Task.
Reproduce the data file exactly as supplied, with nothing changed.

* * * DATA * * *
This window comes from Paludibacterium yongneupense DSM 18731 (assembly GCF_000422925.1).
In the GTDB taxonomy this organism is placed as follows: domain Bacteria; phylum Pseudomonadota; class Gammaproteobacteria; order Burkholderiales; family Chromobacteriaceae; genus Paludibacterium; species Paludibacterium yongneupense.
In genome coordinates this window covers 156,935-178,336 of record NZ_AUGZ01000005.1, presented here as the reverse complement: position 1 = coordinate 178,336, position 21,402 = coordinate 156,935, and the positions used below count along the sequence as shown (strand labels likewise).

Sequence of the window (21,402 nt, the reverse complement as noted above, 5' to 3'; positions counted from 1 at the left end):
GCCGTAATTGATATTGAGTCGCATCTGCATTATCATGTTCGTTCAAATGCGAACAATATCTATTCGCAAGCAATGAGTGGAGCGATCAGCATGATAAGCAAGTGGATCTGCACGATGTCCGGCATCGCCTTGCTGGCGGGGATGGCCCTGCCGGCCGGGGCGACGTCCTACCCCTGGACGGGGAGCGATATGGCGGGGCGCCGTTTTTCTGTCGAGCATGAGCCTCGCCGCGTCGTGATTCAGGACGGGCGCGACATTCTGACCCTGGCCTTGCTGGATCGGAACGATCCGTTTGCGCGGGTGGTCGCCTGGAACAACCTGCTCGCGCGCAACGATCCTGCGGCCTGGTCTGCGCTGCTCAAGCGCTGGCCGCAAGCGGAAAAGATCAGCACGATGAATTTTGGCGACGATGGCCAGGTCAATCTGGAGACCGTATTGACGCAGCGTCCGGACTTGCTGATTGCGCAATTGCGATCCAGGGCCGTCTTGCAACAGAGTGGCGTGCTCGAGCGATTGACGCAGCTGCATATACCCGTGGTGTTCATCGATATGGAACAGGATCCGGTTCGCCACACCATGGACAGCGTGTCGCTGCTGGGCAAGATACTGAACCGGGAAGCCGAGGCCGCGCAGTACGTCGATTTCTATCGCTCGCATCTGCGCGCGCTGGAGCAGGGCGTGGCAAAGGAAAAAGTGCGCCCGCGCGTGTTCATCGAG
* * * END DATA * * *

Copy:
This window comes from Paludibacterium yongneupense DSM 18731 (assembly GCF_000422925.1).
In the GTDB taxonomy this organism is placed as follows: domain Bacteria; phylum Pseudomonadota; class Gammaproteobacteria; order Burkholderiales; family Chromobacteriaceae; genus Paludibacterium; species Paludibacterium yongneupense.
In genome coordinates this window covers 156,935-178,336 of record NZ_AUGZ01000005.1, presented here as the reverse complement: position 1 = coordinate 178,336, position 21,402 = coordinate 156,935, and the positions used below count along the sequence as shown (strand labels likewise).

Sequence of the window (21,402 nt, the reverse complement as noted above, 5' to 3'; positions counted from 1 at the left end):
GCCGTAATTGATATTGAGTCGCATCTGCATTATCATGTTCGTTCAAATGCGAACAATATCTATTCGCAAGCAATGAGTGGAGCGATCAGCATGATAAGCAAGTGGATCTGCACGATGTCCGGCATCGCCTTGCTGGCGGGGATGGCCCTGCCGGCCGGGGCGACGTCCTACCCCTGGACGGGGAGCGATATGGCGGGGCGCCGTTTTTCTGTCGAGCATGAGCCTCGCCGCGTCGTGATTCAGGACGGGCGCGACATTCTGACCCTGGCCTTGCTGGATCGGAACGATCCGTTTGCGCGGGTGGTCGCCTGGAACAACCTGCTCGCGCGCAACGATCCTGCGGCCTGGTCTGCGCTGCTCAAGCGCTGGCCGCAAGCGGAAAAGATCAGCACGATGAATTTTGGCGACGATGGCCAGGTCAATCTGGAGACCGTATTGACGCAGCGTCCGGACTTGCTGATTGCGCAATTGCGATCCAGGGCCGTCTTGCAACAGAGTGGCGTGCTCGAGCGATTGACGCAGCTGCATATACCCGTGGTGTTCATCGATATGGAACAGGATCCGGTTCGCCACACCATGGACAGCGTGTCGCTGCTGGGCAAGATACTGAACCGGGAAGCCGAGGCCGCGCAGTACGTCGATTTCTATCGCTCGCATCTGCGCGCGCTGGAGCAGGGCGTGGCAAAGGAAAAAGTGCGCCCGCGCGTGTTCATCGAG